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February’s 29 days of Chardonnay

a collaborative project

#iheartchardonnay

Bears, Zombies & Chardonnay oh My!

Authored by Sarah Cabot Moore

There’s this old saying that my father taught me: “sometimes you get the bear and sometimes the bear gets you.”  I see Chardonnay that way (I think I see all wine grape fermentations that way, but for the sake of drama….).  I don’t pretend to have all of the answers to vinifying Chardonnay – I do live in Oregon after all… I do, however, see hope for our little Northwest state in the realm of production of quality Chardonnay.

I haven’t been to Burgundy since I’ve known anything about wine and I’ve never been to Chablis.  I know I covet Grand Cru Chablis above almost anything else but that’s purely because it’s the one classification that I have come to know that I can trust to be exactly what I want and more.  So, the terroir in Chablis is limestone, rocky as hell, also known as Kimmeridgian.  I don’t really think that knowing those words is going to make the wine in your glass taste any different but at least you can talk the talk should you choose to.  Maybe the only way to escape the zombie apocalypse is to be prepared to have ridiculously pretentious discussions about wine… maybe the zombies are allergic to pretention.

I kid, I kid.  In any case, if there’s any wine that escapes the restrictions of pretention, it’s Chardonnay.  Here in Oregon, it’s quite vigorous and quite susceptible to early-onset botrytis.  You can make the most innocuous, unidentifiable white wine with it or you can make a distinct, unusual white with it.  Really, your biggest obstacle is the cost of oak.  That and the fact that there are a great number of grape growers here in the great state of Oregon who farm their Chardonnay for yields and yields alone… kind of like grass seed.  Awesome.  So here you are with a 4+ ton per acre yield on Chardonnay that should’ve been cropped at 2.5 tons per acre and it’s up to you to produce a masterful white wine.  Masterful.  Yeah, that’s right, we don’t fuck around here in Oregon, we’re masterful.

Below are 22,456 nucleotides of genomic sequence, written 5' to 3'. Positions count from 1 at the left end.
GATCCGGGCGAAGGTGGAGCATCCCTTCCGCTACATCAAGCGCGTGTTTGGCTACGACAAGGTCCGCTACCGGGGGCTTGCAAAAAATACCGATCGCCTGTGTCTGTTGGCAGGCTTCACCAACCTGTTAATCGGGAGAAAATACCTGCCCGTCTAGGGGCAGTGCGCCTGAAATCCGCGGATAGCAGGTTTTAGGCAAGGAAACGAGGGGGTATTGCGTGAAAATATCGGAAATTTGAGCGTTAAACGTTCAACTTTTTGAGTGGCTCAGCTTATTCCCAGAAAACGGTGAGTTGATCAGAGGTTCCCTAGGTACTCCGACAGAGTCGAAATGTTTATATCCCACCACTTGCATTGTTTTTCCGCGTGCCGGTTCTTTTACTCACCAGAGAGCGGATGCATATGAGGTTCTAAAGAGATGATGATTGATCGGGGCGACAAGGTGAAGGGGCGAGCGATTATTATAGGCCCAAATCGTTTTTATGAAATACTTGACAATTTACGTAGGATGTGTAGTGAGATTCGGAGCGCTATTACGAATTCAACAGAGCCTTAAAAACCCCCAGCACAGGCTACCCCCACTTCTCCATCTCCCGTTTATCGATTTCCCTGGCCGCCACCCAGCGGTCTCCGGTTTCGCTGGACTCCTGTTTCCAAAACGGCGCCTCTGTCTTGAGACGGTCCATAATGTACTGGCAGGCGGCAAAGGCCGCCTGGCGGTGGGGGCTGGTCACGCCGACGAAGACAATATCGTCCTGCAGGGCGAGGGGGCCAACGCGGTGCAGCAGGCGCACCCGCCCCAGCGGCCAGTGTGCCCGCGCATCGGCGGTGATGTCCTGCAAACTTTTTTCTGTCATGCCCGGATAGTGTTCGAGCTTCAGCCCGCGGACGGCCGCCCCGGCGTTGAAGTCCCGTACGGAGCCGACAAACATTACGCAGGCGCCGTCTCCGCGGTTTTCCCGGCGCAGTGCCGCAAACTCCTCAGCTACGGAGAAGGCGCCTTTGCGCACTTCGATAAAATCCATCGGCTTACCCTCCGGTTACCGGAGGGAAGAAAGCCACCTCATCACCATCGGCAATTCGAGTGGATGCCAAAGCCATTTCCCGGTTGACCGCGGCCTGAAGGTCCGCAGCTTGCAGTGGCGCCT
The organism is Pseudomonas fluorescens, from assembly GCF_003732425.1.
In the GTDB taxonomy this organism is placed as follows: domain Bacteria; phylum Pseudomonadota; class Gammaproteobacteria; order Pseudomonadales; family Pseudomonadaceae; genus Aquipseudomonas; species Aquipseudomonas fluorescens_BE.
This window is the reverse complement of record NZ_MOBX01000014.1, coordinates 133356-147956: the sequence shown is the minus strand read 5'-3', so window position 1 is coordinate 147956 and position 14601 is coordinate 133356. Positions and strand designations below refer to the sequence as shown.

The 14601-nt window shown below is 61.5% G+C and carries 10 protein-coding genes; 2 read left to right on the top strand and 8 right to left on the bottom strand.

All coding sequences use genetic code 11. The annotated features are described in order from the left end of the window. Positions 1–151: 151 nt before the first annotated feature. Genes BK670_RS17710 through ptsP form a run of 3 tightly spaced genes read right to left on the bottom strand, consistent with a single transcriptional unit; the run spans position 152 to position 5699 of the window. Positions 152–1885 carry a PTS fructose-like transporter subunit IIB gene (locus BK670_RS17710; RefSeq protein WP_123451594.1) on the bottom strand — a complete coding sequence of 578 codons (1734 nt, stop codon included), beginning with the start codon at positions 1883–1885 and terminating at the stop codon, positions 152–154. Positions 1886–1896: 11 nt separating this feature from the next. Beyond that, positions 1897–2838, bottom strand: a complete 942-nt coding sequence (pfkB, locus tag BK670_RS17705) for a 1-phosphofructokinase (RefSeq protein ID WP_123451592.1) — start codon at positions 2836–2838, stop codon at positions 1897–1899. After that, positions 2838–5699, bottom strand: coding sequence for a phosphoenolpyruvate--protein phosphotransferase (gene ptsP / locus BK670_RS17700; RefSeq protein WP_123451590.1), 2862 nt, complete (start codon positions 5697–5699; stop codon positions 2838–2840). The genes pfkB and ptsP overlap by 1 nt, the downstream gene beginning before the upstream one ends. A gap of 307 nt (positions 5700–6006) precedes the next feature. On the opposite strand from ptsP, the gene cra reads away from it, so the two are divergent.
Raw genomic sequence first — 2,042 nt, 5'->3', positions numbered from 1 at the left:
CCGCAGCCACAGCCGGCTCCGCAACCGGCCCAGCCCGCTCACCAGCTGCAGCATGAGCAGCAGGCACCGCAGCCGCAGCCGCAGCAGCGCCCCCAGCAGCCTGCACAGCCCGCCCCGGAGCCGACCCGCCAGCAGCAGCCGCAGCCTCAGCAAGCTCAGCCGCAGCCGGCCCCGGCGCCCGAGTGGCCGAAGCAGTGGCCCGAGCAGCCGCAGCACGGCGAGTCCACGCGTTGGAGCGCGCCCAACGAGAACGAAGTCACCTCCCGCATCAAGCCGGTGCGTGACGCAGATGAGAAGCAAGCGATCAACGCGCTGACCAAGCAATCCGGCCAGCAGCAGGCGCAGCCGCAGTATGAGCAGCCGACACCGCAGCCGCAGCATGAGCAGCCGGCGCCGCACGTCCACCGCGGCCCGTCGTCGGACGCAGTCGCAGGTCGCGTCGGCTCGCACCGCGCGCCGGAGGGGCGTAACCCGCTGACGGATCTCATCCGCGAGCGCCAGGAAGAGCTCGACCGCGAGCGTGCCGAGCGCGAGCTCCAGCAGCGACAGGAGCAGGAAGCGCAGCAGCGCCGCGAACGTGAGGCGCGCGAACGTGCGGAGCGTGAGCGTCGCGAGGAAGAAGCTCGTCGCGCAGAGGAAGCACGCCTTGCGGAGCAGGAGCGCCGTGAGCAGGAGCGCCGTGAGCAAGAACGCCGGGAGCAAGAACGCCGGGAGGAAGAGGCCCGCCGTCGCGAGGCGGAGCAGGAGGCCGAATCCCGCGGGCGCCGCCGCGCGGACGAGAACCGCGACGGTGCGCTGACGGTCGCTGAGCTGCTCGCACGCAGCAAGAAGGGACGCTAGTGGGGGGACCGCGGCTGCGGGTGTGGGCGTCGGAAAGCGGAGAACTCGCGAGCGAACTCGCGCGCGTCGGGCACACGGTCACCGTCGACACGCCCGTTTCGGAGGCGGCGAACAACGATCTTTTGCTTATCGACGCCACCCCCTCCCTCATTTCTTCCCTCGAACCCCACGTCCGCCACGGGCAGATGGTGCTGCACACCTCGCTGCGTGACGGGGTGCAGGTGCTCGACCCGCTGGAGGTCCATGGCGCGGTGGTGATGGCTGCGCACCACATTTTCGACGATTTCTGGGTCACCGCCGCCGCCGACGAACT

Ok, my hackles have gone down at this point and I realize that the most important thing I have to say is this: in the case of Chardonnay, Oregon is where it’s at for theNew World and a little oak and a little love will take you a long way. I feel privileged to engender myself with all the other blithering idiots that think they have a viable reason to give discourse on the production and appreciation of Chardonnay.  If I can recommend anything it would be a William Fevre Vaudesir (Grand Cru Chablis).

Try it.  You’ll like it.  If you don’t, go suck an egg.

After graduating from Berklee College of Music, with a degree in Jazz Composition, Sarah Cabot Moore returned to Seattle and by accident, fell in love with all things vinous. She then chose to return to school and earn a Certificate in Enology/Viticulture from the Northwest Winemaking Academy, and set her eyes on Oregon’s Willamette Valley. Sarah has worked, as the Assistant Winemaker for Belle Pente Vineyard and Winery, and is currently the Assistant Winemaker at WillaKenzie Estate Winery. In addition, Sarah plays the lead roll as Executive Winemaker for Omero Cellars, a new up and comer, located on Ribbon Ridge.

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